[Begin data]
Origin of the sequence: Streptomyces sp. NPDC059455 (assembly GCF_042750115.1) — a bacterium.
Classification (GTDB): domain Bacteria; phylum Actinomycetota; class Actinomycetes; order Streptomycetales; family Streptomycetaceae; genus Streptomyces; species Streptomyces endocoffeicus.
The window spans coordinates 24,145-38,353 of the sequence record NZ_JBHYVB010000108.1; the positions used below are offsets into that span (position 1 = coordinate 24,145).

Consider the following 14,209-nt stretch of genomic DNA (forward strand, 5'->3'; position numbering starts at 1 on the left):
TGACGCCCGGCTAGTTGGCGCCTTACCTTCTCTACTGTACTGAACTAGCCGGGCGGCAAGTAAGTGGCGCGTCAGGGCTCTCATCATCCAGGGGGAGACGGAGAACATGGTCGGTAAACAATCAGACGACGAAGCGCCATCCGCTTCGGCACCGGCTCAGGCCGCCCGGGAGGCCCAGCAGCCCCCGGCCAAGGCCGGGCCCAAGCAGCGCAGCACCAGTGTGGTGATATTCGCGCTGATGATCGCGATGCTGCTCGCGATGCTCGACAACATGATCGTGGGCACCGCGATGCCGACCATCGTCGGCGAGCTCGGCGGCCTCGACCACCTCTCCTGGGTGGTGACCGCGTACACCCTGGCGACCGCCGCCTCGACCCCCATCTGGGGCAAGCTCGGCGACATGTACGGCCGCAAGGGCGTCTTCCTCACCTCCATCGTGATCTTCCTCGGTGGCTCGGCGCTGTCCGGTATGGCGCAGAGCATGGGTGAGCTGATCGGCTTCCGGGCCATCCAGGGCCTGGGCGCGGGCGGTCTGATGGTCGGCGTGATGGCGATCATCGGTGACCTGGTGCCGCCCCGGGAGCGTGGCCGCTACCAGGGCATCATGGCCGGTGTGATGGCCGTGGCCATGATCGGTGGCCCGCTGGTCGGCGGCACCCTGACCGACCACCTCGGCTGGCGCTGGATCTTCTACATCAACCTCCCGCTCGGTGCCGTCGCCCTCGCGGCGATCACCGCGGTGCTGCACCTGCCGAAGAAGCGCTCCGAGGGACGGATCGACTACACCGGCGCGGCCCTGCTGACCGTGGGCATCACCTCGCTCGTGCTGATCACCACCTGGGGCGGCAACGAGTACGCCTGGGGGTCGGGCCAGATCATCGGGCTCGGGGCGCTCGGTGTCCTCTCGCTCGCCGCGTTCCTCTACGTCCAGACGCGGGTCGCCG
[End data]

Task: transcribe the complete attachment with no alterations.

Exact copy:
Origin of the sequence: Streptomyces sp. NPDC059455 (assembly GCF_042750115.1) — a bacterium.
Classification (GTDB): domain Bacteria; phylum Actinomycetota; class Actinomycetes; order Streptomycetales; family Streptomycetaceae; genus Streptomyces; species Streptomyces endocoffeicus.
The window spans coordinates 24,145-38,353 of the sequence record NZ_JBHYVB010000108.1; the positions used below are offsets into that span (position 1 = coordinate 24,145).

Consider the following 14,209-nt stretch of genomic DNA (forward strand, 5'->3'; position numbering starts at 1 on the left):
TGACGCCCGGCTAGTTGGCGCCTTACCTTCTCTACTGTACTGAACTAGCCGGGCGGCAAGTAAGTGGCGCGTCAGGGCTCTCATCATCCAGGGGGAGACGGAGAACATGGTCGGTAAACAATCAGACGACGAAGCGCCATCCGCTTCGGCACCGGCTCAGGCCGCCCGGGAGGCCCAGCAGCCCCCGGCCAAGGCCGGGCCCAAGCAGCGCAGCACCAGTGTGGTGATATTCGCGCTGATGATCGCGATGCTGCTCGCGATGCTCGACAACATGATCGTGGGCACCGCGATGCCGACCATCGTCGGCGAGCTCGGCGGCCTCGACCACCTCTCCTGGGTGGTGACCGCGTACACCCTGGCGACCGCCGCCTCGACCCCCATCTGGGGCAAGCTCGGCGACATGTACGGCCGCAAGGGCGTCTTCCTCACCTCCATCGTGATCTTCCTCGGTGGCTCGGCGCTGTCCGGTATGGCGCAGAGCATGGGTGAGCTGATCGGCTTCCGGGCCATCCAGGGCCTGGGCGCGGGCGGTCTGATGGTCGGCGTGATGGCGATCATCGGTGACCTGGTGCCGCCCCGGGAGCGTGGCCGCTACCAGGGCATCATGGCCGGTGTGATGGCCGTGGCCATGATCGGTGGCCCGCTGGTCGGCGGCACCCTGACCGACCACCTCGGCTGGCGCTGGATCTTCTACATCAACCTCCCGCTCGGTGCCGTCGCCCTCGCGGCGATCACCGCGGTGCTGCACCTGCCGAAGAAGCGCTCCGAGGGACGGATCGACTACACCGGCGCGGCCCTGCTGACCGTGGGCATCACCTCGCTCGTGCTGATCACCACCTGGGGCGGCAACGAGTACGCCTGGGGGTCGGGCCAGATCATCGGGCTCGGGGCGCTCGGTGTCCTCTCGCTCGCCGCGTTCCTCTACGTCCAGACGCGGGTCGCCG